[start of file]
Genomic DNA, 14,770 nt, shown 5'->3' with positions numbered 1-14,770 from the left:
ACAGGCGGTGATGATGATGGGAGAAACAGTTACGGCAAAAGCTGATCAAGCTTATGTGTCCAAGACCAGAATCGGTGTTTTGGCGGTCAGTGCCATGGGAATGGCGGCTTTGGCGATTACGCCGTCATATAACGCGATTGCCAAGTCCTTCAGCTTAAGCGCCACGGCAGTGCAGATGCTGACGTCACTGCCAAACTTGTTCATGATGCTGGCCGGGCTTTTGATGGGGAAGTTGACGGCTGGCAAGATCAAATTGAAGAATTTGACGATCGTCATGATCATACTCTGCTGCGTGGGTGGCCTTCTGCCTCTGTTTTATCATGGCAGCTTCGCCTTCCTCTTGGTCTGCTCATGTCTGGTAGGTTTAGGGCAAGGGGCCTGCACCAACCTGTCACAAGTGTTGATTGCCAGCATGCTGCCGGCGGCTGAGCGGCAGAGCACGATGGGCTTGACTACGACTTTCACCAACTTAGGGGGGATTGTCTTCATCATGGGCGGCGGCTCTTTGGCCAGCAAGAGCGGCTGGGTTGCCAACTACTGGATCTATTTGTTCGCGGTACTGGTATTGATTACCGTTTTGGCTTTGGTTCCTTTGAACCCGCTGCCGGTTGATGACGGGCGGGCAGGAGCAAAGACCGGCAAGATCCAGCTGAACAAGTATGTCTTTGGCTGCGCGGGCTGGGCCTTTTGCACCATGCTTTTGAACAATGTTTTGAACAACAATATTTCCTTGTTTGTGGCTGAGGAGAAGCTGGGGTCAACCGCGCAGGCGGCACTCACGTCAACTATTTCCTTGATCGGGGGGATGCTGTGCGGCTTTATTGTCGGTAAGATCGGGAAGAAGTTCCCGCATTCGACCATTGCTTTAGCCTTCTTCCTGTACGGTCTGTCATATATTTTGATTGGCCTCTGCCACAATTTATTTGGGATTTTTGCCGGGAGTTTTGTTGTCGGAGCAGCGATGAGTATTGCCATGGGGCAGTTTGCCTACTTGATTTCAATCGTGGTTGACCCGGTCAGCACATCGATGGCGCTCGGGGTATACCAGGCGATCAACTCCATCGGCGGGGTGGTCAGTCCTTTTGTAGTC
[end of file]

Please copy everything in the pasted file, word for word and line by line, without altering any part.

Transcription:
Genomic DNA, 14,770 nt, shown 5'->3' with positions numbered 1-14,770 from the left:
ACAGGCGGTGATGATGATGGGAGAAACAGTTACGGCAAAAGCTGATCAAGCTTATGTGTCCAAGACCAGAATCGGTGTTTTGGCGGTCAGTGCCATGGGAATGGCGGCTTTGGCGATTACGCCGTCATATAACGCGATTGCCAAGTCCTTCAGCTTAAGCGCCACGGCAGTGCAGATGCTGACGTCACTGCCAAACTTGTTCATGATGCTGGCCGGGCTTTTGATGGGGAAGTTGACGGCTGGCAAGATCAAATTGAAGAATTTGACGATCGTCATGATCATACTCTGCTGCGTGGGTGGCCTTCTGCCTCTGTTTTATCATGGCAGCTTCGCCTTCCTCTTGGTCTGCTCATGTCTGGTAGGTTTAGGGCAAGGGGCCTGCACCAACCTGTCACAAGTGTTGATTGCCAGCATGCTGCCGGCGGCTGAGCGGCAGAGCACGATGGGCTTGACTACGACTTTCACCAACTTAGGGGGGATTGTCTTCATCATGGGCGGCGGCTCTTTGGCCAGCAAGAGCGGCTGGGTTGCCAACTACTGGATCTATTTGTTCGCGGTACTGGTATTGATTACCGTTTTGGCTTTGGTTCCTTTGAACCCGCTGCCGGTTGATGACGGGCGGGCAGGAGCAAAGACCGGCAAGATCCAGCTGAACAAGTATGTCTTTGGCTGCGCGGGCTGGGCCTTTTGCACCATGCTTTTGAACAATGTTTTGAACAACAATATTTCCTTGTTTGTGGCTGAGGAGAAGCTGGGGTCAACCGCGCAGGCGGCACTCACGTCAACTATTTCCTTGATCGGGGGGATGCTGTGCGGCTTTATTGTCGGTAAGATCGGGAAGAAGTTCCCGCATTCGACCATTGCTTTAGCCTTCTTCCTGTACGGTCTGTCATATATTTTGATTGGCCTCTGCCACAATTTATTTGGGATTTTTGCCGGGAGTTTTGTTGTCGGAGCAGCGATGAGTATTGCCATGGGGCAGTTTGCCTACTTGATTTCAATCGTGGTTGACCCGGTCAGCACATCGATGGCGCTCGGGGTATACCAGGCGATCAACTCCATCGGCGGGGTGGTCAGTCCTTTTGTAGTC